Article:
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NEWS RELEASE

FOR IMMEDIATE RELEASE

April 20, 2011

CONTACT: ERIKA MARZORATI
517/432-6848, marzorat@law.msu.edu

MSU Law Legal Clinic Shows Off New Facilities

East Lansing, MI — The Michigan State University College of Law Legal Clinic welcomed the community to learn more about its services and tour its new facilities at a public open house on Tuesday, April 19.

The Legal Clinic offers the opportunity for MSU Law students to work under close faculty supervision on real cases with clients from the local community. The clinic reopened at 610 Abbot Road in East Lansing in February, marking a new era in the program’s history.

MSU Law Dean Joan Howarth calls the move “an important next step” that will elevate the Law College’s clinical program. “I recommend that every law student take a clinical course and get a chance to serve the community in a world-class law office environment,” Howarth added.

The move came in a year already marked by exceptional growth and notable successes. In 2010, First Amendment law, immigration law, and plea and sentencing were added to a slate of programs that already included housing law, small business and nonprofit law, tax law, and the Chance at Childhood Clinic. A civil rights practice area that will work with prisoners is expected to open in the fall, and conservation law and other practice areas are on the horizon.

The Legal Clinic’s new building provides twice the square footage of its former location, while featuring two classrooms, seven client intake rooms, a supervised visitation room, and a Sparty-themed waiting area for children. Unlike the old facilities, where students and faculty were separated into different areas of the building, the new site’s integrated workspaces encourage collaboration across practice areas.

Professor Michele Halloran, director of clinical programs at MSU Law, commented on the clinic’s convenient location near downtown East Lansing, easy access to a bus line, and free parking for clients. “The new building in many respects makes the clinic more accessible to the public,” she noted.

The clinic’s commitment to service also is expanding to include clients who can’t come to them. Last fall, MSU College of Law purchased a used library bookmobile, which clinicians will take on the road to provide mobile legal services to the state’s migrant worker camps and rural regions.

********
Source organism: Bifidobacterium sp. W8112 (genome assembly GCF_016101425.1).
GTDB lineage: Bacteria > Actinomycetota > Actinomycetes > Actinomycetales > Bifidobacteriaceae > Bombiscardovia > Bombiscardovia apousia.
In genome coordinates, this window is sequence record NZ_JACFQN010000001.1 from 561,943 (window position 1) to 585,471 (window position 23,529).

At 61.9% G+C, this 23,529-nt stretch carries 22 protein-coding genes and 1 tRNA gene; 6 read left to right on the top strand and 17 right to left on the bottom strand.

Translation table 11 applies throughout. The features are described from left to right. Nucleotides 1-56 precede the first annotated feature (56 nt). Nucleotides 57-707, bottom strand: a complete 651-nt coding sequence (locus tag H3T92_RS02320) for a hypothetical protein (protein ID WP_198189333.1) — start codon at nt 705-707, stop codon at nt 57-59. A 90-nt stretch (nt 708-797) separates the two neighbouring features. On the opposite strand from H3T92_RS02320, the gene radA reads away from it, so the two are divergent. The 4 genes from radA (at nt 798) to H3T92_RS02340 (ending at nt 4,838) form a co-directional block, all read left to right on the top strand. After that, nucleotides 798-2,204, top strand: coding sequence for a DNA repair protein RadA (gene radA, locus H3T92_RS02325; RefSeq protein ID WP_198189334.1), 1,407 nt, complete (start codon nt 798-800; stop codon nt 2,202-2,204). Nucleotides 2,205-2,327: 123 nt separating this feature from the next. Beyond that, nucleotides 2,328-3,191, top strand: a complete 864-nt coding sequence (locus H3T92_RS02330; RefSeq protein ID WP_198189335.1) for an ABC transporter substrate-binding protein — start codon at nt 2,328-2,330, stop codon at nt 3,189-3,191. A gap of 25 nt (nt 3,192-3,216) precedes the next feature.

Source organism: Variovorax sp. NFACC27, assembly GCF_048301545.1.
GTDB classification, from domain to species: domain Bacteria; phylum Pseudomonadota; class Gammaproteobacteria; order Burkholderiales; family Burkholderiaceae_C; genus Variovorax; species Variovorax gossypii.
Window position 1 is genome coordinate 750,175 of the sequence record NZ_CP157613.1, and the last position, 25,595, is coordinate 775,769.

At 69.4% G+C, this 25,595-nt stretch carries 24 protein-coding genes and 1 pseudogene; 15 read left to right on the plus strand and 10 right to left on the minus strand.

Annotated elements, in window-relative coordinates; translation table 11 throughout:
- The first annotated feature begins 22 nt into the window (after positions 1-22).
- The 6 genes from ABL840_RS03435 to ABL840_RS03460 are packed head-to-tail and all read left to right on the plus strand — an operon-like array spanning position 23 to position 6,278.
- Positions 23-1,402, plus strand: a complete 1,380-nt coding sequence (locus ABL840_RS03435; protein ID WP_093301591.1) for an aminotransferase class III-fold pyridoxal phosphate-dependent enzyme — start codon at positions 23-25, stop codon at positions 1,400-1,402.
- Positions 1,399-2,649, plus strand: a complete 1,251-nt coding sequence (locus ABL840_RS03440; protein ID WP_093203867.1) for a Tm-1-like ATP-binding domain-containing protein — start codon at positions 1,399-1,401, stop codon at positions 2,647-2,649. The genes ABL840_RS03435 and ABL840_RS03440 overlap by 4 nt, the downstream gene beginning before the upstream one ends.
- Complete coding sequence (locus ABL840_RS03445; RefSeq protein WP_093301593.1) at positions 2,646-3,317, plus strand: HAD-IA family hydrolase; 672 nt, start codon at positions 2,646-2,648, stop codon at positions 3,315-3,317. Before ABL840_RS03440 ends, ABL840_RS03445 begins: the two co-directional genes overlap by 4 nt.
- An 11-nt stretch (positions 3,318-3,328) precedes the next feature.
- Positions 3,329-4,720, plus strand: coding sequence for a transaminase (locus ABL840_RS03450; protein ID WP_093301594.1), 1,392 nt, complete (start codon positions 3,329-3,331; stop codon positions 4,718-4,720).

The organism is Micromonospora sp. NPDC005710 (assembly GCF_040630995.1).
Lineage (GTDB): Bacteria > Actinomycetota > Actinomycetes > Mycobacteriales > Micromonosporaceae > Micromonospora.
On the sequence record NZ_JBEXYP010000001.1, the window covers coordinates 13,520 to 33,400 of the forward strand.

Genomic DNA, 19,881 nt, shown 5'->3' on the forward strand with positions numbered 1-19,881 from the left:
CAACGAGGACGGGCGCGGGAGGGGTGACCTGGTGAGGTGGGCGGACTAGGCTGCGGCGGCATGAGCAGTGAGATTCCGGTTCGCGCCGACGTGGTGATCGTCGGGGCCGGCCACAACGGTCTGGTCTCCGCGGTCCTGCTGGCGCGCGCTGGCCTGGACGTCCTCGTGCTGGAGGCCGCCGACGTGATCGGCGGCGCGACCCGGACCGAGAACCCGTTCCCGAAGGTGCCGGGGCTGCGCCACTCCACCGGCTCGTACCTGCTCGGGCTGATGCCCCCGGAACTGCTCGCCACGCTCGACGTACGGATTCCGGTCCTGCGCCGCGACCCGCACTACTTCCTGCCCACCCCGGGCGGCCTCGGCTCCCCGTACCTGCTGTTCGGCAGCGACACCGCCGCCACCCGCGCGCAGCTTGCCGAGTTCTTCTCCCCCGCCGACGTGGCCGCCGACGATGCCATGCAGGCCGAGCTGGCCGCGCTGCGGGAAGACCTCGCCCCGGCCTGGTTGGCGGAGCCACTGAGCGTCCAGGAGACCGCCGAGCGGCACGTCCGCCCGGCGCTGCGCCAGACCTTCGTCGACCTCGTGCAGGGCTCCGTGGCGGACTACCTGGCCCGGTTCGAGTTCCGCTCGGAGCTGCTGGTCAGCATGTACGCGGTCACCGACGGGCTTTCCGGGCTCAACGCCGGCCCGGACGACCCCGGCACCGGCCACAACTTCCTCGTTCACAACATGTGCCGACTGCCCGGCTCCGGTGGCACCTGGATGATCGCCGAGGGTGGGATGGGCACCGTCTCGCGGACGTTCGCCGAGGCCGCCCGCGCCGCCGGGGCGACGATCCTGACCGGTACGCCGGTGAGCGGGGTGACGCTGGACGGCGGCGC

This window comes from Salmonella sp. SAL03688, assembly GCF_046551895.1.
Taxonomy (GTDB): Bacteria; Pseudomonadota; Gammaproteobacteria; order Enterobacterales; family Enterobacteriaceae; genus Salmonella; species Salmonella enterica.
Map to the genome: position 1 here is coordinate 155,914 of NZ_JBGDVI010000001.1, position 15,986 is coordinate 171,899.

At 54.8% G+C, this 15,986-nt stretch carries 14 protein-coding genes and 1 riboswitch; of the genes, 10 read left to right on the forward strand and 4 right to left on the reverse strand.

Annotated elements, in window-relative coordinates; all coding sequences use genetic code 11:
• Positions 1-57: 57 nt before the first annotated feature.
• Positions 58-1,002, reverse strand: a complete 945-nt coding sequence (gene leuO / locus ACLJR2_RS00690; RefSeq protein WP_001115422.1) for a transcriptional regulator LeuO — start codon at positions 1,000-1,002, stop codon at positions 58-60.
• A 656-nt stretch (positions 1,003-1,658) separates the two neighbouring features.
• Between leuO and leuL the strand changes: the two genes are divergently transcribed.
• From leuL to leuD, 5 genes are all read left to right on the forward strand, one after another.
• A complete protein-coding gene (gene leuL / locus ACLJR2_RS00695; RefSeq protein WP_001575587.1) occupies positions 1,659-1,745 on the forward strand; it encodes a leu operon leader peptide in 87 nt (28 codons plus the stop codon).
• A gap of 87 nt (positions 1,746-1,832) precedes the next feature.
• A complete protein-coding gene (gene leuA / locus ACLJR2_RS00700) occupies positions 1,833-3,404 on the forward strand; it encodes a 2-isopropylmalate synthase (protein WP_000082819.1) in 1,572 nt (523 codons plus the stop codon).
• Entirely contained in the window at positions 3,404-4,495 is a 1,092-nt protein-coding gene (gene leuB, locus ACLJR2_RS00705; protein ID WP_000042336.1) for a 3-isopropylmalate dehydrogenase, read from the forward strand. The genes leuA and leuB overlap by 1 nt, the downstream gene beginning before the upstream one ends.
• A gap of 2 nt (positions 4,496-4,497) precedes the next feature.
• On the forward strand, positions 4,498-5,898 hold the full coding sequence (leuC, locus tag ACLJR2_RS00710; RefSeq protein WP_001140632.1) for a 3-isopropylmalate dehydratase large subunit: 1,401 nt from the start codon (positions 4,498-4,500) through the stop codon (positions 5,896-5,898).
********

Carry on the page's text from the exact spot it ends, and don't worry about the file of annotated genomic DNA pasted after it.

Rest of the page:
As MSU Law’s roster of clinical offerings grows, so too does the impact students can have on clients and the community. Recent examples include:

  • Plea and Sentencing student clinician Andrew VanVelzel, a second-year student, persuaded the circuit court to vacate a convicted defendant’s guilty plea, securing the client’s release from prison. Several of the clinic's cases currently are pending in the Michigan Supreme Court.
  • The Immigration Law Clinic finished its first semester with 44 clients from 20 countries—a dramatic indication of the extreme need for services in the field. Students have dealt with victims of domestic violence and crimes, abandoned and trafficked children, asylum seekers, and more.
  • Housing Law Clinic student Lara Miller, a third-year student, successfully defeated a motion to set aside a $20,250 default judgment that had been awarded to her client in a landlord–tenant conflict. Miller’s win marked the largest single-case monetary award in the program’s 13-year history.
  • Tax Law Clinic student clinicians have persuaded the IRS to cancel more than $1,000,000 in taxpayer debt since the clinic opened 10 years ago. This past fall, third-year student Ryan Peruski convinced the IRS to settle his clients’ $100,000 debt for payment of less than $1,000.

The MSU College of Law Legal Clinic provides a high-energy, small law firm environment in which students apply their knowledge of the substantive law to real-life situations under the guidance and supervision of licensed attorneys. While discovering their niche in the field of law, student clinicians provide an important service for the betterment of the community.

Michigan State University College of Law, a leading institution of legal education with a long history of educating practice-ready attorneys, prepares future lawyers to use ethics, ambition, and intellect to solve the world’s problems. As one of only a few private law schools affiliated with a major research university, MSU Law offers comprehensive interdisciplinary opportunities combined with a personalized legal education. After 100 years as a private and independent institution, the affiliation with MSU has put the Law College on an upward trajectory of national and international reputation and reach. MSU Law professors are gifted teachers and distinguished scholars, its curriculum is rigorous and challenging, and its facility is equipped with the latest resources—all affirming MSU Law’s commitment to educating 21st-century lawyers.

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320 Law College Building
East Lansing, MI 48824
www.law.msu.edu


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